Monday, September 30, 2013

The ABC's of Hepatitis

By: Danika Hickman M.D. @medicalWest

While I don't know if there is any statistical evidence to prove it, but it seemed for awhile that there was an abundance of celebrities that were contracting Hepatitis. TMZ would have some story almost every month it seemed. Whether it was from these stories or if a friend/family member has contracted hepatitis, I thought it would benefit you to know a little more about what the disease is, and how it is contracted.

Hepatitis is inflammation of the liver. The liver is a vital organ that helps filter toxins from your body. Hepatitis can be caused by numerous reasons including viruses, drugs, metabolic disorders and fatty infiltration. In this post, we will focus on viral hepatitis, specifically hepatitis A, B and C. All 3 forms of hepatitis are sexually transmitted and have similar symptoms initially.

Symptoms and Condition:
Some people are asymptomatic but when symptoms are present they can include: fever, fatigue, loss of appetite, nausea, vomiting, abdominal pain, dark urine, and jaundice.

Hepatitis A differs from Hepatitis B and C in that it is self limiting and does not cause chronic disease. Hepatitis A is spread by ingestion of something that has been contaminated with feces of an infected person. For instance: by not washing your hands after using the restroom or changing diapers, then preparing or eating food. 

There is a safe and effective immunization against hepatitis A and B available. The rates of new hepatitis B infections have declined 80% since 1991 when routine vaccination was initiated. Even though hepatitis B infections have dropped significantly, it is still an area of concern for African Americans.  Blacks are almost twice as likely to die from viral hepatitis. Among all ethnic groups in 2006, African Americans had the highest incidence of hepatitis B. 

Hepatitis B and C both can progress to a serious long term (chronic) illness that can lead to cirrhosis of the liver and liver cancer. Hepatitis B and C can be spread by sex with an infected partner, injection drug use, and birth from an infected mother, contact with blood or open sores of an infected person, needle sticks or sharp instrument exposures and sharing items such as razors or toothbrushes with an infected person.

Chronic hepatic C is the most common blood borne infection in the United States and the greatest prevalence of infection is in African Americans. Hepatitis C deaths in the United States have increased by over 100% in the last decade.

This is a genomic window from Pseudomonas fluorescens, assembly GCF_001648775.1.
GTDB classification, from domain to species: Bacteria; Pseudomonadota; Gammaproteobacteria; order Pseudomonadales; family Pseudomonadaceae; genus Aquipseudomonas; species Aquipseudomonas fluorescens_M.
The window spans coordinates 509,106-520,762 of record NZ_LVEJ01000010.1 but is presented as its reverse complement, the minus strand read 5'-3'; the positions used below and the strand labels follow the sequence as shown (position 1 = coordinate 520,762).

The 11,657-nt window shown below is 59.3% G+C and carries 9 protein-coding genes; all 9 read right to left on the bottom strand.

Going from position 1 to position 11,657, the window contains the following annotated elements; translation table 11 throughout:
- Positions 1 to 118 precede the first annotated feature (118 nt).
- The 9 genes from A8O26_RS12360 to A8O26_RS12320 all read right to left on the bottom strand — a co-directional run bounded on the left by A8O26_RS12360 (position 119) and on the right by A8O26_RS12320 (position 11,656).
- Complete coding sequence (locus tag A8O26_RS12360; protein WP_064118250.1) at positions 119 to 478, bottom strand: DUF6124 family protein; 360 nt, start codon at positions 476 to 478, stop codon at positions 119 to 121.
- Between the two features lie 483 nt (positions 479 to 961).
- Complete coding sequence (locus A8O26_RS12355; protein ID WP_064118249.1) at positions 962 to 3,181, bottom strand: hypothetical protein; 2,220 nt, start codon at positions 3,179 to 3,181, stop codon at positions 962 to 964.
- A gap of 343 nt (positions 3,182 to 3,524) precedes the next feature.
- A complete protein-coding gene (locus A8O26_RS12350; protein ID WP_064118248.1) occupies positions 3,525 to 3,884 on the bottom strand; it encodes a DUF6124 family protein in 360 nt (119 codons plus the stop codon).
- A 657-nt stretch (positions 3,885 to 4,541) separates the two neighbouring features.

As noted earlier - hepatitis damages your liver, reducing its ability to filter those toxins in your body. If your body isn't filtering toxins out to be released from your body, then they are staying in your body. And that's not good. The problems extrapolate from there, as you can imagine.

Hepatitis A & B vaccinations require multiple shots, and it's important to take the shots as scheduled. The immunity (antibodies) will last for a long time, as much as thirty years or more. And if there is any concern - hepatitis vaccines have been given to millions of people all over the world - no serious side effects have been reported. They are safe.

If you are at risk of contracting hepatitis A or B, get the vaccine. The risk factors are fairly obvious - if you work with or are around people with hepatitis A or B, recreational drug use (injections or not), liver diseases, and a few others.

There is no vaccination for hepatitis C. Preventative measures are currently the only protection against it. Don't share needles or other equipment with recreational drugs (or just don't do recreational drugs), don't allow any non-sterilized instruments to pierce you (tattoos, piercings, etc.)

With proper management, people with hepatitis can live complete lives. You need to eat well, exercise - all things that help your immune system stay sharp, as that is a major part of what hepatitis can do damage to. Also, take care when taking any and all medications - follow your doctor's orders to the T.

A lot of the big issues with hepatitis is awareness - from contraction risks to management. The care is available to help you manage the disease and be healthy. Just be sure to make your regular appointments so that in case there is any contraction, you begin management immediately.

My Best,
Dr. Danika Hickman 

Thursday, September 19, 2013


By:  Carol Smith M.D. _ Birmingham Allergy and Asthma

As athletes take to the fields this school year, keep in mind the potential problems for some of our most vulnerable patients. Not only those with asthma, but also kids with a history of anaphylaxis to stinging insects or foods, and even nasal allergies and eczema need a treatment plan to ensure a safe sports season.

  Give the coach a heads up – Alert the coach to any allergic condition, as well as what to do in case of an emergency. Provide detailed instructions on where medications are kept on the field and on how to use injectable epinephrine in case of a severe allergic reaction. 

  Ensure safe snacking – Snacks are the highlight of the game for little ones – except for the child who is allergic to peanuts, milk or other common snack food allergens. Before putting together the snack-assignment schedule, poll parents on children’s allergies to find out if any foods should be avoided. Food allergies can be serious, so if you suspect you or your child suffer from them, see an allergist to get tested and develop a plan.